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Dancing bear

Purchasing and supply managers are responsible for ensuring the businesses in which they work are adequately tooled up for expected conditions. When they start to rein back in anticipation of tougher conditions ahead, then it is not unreasonable to expect economic contraction. The non-manufacturing ISM Index result suggested the US economy had hit the buffers.

It was all enough to unsettle investors and even a 25 basis point cut in interest rates by the Bank of England could not stem the selling pressure that began to build.

The bearish tone has come about despite a resurgence of bid activity, such as Microsoft bidding for Yahoo and BHP Billiton aiming to add Rio Tinto. Indeed, while evidence mounts of slowing economic growth around the world, there is little real evidence of recession.

Talking to a printer in the City of London the other day, I learned that despite expecting a slowing of business activity (his firm’s clients are typically corporate finance departments of investment banks, lawyers and chartered surveyors) the workflow was holding up well. Even estate agents are not pointing to gloom and doom, generally finding that a slowing in sales volumes has been more than offset by interest in the rental market.

The stockmarket, though, is worried that worse lies around the corner. It is not just the credit crunch that weighs on their minds. Only 14.6 per cent in the survey cited turmoil in financial markets as a contributory factor because it affected their ability to raise finance. Interestingly, the most recent manu-facturing ISM survey conveyed a different message. Perhaps because the weakness of the dollar has helped this segment of the US economy, the index there suggests growth of around 2 per cent. Perhaps investors are taking the pulse of events at too frequent intervals and over-reacting accordingly.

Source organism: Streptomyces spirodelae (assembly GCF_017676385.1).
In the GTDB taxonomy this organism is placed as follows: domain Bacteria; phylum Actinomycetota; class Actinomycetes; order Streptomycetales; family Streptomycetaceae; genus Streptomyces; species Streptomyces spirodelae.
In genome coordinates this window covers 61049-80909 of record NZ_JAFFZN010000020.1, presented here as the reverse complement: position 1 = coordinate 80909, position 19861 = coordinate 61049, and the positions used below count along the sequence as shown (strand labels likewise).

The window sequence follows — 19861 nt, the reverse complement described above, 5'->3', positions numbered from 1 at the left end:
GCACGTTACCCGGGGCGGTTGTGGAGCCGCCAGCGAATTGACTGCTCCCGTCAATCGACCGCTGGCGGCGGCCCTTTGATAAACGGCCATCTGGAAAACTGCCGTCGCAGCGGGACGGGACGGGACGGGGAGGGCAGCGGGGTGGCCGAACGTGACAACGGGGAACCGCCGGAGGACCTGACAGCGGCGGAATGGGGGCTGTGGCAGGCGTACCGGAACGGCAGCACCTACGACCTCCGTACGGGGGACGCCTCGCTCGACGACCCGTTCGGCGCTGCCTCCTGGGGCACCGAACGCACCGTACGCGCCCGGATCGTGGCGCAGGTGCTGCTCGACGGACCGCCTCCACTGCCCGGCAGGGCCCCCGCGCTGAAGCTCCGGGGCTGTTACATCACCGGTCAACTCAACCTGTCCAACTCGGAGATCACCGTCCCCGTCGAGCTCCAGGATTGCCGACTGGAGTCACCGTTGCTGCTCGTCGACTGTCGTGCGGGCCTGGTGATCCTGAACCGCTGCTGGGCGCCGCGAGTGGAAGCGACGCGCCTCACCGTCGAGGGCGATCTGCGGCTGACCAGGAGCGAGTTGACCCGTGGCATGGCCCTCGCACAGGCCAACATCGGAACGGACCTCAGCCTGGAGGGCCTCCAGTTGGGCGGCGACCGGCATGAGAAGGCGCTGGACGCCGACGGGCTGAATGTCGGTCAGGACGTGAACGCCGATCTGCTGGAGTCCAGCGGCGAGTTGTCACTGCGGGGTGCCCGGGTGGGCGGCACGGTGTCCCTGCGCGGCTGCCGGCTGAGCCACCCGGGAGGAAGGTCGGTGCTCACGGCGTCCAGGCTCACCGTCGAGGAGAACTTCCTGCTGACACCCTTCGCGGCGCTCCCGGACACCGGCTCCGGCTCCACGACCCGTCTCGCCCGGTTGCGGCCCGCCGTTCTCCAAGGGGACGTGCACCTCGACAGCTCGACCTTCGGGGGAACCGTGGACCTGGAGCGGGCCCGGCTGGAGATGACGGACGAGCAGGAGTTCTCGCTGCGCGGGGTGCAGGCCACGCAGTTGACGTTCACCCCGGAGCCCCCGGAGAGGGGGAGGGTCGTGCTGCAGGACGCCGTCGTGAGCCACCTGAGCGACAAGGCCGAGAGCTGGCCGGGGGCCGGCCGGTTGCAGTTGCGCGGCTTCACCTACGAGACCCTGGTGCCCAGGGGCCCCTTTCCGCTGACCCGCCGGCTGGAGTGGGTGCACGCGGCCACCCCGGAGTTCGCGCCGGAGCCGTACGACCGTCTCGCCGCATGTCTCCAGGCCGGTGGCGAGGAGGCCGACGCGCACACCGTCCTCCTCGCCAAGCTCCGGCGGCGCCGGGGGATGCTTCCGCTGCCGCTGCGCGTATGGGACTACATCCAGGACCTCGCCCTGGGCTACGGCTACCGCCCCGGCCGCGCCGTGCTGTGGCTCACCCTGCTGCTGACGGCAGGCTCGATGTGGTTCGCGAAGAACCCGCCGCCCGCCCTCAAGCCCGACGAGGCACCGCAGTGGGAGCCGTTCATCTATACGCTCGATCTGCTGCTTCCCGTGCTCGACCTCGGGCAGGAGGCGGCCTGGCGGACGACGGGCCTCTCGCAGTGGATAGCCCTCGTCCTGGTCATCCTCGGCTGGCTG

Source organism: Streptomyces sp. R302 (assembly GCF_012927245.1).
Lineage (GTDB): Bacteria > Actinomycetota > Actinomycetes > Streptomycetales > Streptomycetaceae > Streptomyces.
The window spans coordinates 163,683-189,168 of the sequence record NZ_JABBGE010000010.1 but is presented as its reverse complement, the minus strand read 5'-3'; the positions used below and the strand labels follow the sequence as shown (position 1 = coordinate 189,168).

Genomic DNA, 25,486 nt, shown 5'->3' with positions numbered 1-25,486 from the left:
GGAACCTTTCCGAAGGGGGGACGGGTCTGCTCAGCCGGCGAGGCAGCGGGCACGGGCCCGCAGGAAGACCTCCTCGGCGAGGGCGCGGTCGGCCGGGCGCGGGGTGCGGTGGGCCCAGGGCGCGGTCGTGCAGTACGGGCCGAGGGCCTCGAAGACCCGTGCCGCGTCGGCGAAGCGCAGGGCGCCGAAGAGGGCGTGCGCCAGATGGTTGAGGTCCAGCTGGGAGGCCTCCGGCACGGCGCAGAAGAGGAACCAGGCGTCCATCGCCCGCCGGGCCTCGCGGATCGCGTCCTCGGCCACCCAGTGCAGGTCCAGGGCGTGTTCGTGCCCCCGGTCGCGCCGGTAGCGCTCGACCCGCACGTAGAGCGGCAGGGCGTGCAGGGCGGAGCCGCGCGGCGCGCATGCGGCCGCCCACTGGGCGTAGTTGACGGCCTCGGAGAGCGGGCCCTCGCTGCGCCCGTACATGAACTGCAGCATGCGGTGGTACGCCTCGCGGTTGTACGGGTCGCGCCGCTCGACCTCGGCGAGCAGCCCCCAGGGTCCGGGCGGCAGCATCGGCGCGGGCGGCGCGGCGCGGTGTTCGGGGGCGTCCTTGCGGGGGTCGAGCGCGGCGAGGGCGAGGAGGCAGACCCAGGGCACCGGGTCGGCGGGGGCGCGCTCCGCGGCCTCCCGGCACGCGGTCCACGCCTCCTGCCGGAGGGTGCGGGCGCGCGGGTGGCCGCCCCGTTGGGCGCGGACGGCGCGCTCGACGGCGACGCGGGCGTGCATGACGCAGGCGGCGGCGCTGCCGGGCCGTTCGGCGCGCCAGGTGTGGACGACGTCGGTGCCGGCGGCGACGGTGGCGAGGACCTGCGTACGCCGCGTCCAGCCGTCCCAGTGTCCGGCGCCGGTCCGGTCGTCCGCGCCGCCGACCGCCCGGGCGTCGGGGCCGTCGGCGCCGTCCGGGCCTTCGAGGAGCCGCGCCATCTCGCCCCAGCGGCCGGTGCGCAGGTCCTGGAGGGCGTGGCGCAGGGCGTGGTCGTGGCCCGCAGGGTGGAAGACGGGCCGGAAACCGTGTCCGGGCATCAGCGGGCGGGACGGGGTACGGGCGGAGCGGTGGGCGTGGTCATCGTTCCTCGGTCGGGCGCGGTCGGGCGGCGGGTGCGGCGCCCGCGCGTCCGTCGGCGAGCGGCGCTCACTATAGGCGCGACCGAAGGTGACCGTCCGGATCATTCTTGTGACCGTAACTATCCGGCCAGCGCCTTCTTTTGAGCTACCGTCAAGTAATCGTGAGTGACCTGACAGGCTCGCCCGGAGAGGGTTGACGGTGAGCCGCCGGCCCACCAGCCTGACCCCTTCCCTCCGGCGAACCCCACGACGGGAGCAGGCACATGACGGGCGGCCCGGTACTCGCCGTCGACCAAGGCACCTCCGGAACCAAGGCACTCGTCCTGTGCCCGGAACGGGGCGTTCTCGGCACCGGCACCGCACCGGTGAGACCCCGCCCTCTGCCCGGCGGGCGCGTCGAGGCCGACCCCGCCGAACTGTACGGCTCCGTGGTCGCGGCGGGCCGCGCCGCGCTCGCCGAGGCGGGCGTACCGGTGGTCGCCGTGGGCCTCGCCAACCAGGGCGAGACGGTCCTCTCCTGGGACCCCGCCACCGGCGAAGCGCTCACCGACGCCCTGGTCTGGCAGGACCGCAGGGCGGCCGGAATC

This is not to say the bears are wrong but we have no way of assessing how the various negative scenarios will play out or whether a more positive nature will achieve ascendancy.

The debt crisis in the Far East in the late 1990s was resolved relatively quickly but consumers were less involved and the numbers much less significant.

Central bankers’ approach has been far from coordinated. Last week saw rates down a quarter point in London and unchanged in Europe despite a 125bps cut in the States.

The bulls and bears are evenly balanced. Investors need to be nimble or take a long holiday, away from a market subject to the vicissitudes of contradictory news.

Brian Tora (brian.tora@centaur.co.uk) is principal of The Tora Partnership

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